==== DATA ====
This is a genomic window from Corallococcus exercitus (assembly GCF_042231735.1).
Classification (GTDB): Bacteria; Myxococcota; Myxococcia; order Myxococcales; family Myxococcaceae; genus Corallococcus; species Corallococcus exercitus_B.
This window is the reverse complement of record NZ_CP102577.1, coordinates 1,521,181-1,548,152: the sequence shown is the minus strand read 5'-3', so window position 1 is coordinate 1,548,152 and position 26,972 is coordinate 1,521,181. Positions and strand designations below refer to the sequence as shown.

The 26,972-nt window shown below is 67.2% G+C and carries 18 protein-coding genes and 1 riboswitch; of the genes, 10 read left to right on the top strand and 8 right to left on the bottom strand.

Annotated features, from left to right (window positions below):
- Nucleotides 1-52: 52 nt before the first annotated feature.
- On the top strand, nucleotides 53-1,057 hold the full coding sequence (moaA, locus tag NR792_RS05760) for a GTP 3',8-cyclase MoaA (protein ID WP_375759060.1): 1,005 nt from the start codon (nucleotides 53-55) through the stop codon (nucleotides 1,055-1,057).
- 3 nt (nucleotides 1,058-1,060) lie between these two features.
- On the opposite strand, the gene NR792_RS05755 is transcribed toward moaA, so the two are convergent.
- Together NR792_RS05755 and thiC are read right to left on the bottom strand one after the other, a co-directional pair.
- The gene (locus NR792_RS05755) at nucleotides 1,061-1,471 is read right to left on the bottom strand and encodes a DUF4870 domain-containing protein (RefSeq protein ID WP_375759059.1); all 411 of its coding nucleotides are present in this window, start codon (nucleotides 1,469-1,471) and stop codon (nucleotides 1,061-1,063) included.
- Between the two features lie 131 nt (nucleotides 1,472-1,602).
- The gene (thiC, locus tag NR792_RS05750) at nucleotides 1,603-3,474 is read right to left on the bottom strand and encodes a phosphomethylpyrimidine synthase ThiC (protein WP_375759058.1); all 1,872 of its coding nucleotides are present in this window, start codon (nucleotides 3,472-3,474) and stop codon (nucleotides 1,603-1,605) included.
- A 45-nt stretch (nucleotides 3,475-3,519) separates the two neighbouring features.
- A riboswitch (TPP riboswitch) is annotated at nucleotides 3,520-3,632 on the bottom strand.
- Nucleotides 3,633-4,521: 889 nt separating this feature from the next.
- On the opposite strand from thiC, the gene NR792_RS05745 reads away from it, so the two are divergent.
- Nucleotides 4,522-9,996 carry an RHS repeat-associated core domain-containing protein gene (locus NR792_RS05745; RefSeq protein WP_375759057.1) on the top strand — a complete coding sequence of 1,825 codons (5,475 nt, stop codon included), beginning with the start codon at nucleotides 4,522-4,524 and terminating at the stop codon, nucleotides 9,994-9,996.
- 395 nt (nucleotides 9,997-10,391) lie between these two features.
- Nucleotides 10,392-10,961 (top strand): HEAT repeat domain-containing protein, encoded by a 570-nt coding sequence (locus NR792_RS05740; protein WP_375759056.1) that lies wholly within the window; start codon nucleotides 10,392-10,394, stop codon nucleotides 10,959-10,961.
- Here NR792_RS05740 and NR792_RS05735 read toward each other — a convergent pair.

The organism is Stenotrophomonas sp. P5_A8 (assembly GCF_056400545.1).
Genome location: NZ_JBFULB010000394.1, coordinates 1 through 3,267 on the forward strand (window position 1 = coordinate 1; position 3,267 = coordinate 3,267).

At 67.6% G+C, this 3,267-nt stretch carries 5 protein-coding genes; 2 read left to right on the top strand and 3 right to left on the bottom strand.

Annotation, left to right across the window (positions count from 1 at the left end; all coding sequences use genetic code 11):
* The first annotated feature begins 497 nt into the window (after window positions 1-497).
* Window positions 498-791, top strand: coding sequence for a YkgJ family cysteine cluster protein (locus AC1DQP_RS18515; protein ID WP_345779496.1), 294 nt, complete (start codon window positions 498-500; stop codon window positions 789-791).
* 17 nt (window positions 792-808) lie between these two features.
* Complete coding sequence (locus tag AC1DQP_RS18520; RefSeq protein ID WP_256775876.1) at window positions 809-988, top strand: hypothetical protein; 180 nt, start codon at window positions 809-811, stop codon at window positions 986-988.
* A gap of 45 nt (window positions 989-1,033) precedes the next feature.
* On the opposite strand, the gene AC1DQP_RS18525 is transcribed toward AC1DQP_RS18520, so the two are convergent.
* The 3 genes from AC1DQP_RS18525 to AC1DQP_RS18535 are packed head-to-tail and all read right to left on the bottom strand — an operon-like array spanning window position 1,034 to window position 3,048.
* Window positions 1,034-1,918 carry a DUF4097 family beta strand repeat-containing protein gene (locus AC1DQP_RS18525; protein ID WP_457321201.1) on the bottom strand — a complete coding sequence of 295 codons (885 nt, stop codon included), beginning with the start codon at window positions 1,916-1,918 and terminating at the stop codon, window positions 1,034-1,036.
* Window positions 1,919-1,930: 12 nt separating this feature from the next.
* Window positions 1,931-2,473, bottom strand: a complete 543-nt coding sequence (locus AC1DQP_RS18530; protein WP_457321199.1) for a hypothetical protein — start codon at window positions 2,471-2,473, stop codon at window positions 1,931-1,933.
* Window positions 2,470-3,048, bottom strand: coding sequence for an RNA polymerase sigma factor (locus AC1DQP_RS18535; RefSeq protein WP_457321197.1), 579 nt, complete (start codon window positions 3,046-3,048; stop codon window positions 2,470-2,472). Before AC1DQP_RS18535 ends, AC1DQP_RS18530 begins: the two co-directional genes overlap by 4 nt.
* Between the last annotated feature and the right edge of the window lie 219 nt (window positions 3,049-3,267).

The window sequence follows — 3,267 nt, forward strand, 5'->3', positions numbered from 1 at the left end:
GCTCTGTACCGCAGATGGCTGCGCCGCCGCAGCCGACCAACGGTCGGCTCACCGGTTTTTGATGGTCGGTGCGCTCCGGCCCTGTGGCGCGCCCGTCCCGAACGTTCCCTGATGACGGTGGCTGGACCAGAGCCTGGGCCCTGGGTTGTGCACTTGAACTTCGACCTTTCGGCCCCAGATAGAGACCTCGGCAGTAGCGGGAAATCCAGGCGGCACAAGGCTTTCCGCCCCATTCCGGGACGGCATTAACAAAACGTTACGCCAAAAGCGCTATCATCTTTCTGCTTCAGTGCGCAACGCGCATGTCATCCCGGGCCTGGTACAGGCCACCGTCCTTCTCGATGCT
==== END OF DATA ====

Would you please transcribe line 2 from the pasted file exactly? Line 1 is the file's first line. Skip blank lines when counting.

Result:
Classification (GTDB): Bacteria; Myxococcota; Myxococcia; order Myxococcales; family Myxococcaceae; genus Corallococcus; species Corallococcus exercitus_B.